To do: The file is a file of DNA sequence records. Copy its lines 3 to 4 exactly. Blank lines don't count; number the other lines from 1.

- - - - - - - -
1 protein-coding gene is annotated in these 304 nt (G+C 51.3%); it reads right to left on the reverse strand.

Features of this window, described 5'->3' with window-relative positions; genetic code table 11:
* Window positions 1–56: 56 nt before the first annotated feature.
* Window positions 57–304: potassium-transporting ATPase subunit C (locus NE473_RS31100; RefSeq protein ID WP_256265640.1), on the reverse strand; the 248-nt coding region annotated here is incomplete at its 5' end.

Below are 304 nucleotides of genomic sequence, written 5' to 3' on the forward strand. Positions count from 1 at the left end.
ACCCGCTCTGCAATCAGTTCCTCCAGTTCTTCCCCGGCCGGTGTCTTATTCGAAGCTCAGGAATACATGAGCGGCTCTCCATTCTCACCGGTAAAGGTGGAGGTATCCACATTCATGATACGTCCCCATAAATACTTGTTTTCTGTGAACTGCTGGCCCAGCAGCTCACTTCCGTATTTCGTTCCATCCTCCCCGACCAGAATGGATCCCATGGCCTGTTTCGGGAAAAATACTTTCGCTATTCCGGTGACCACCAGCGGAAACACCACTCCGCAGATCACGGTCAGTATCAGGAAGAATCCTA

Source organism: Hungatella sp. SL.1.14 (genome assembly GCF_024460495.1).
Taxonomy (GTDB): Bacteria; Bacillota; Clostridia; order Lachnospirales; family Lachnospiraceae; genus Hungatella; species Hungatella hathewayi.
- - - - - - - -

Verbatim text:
* Window positions 1–56: 56 nt before the first annotated feature.
* Window positions 57–304: potassium-transporting ATPase subunit C (locus NE473_RS31100; RefSeq protein ID WP_256265640.1), on the reverse strand; the 248-nt coding region annotated here is incomplete at its 5' end.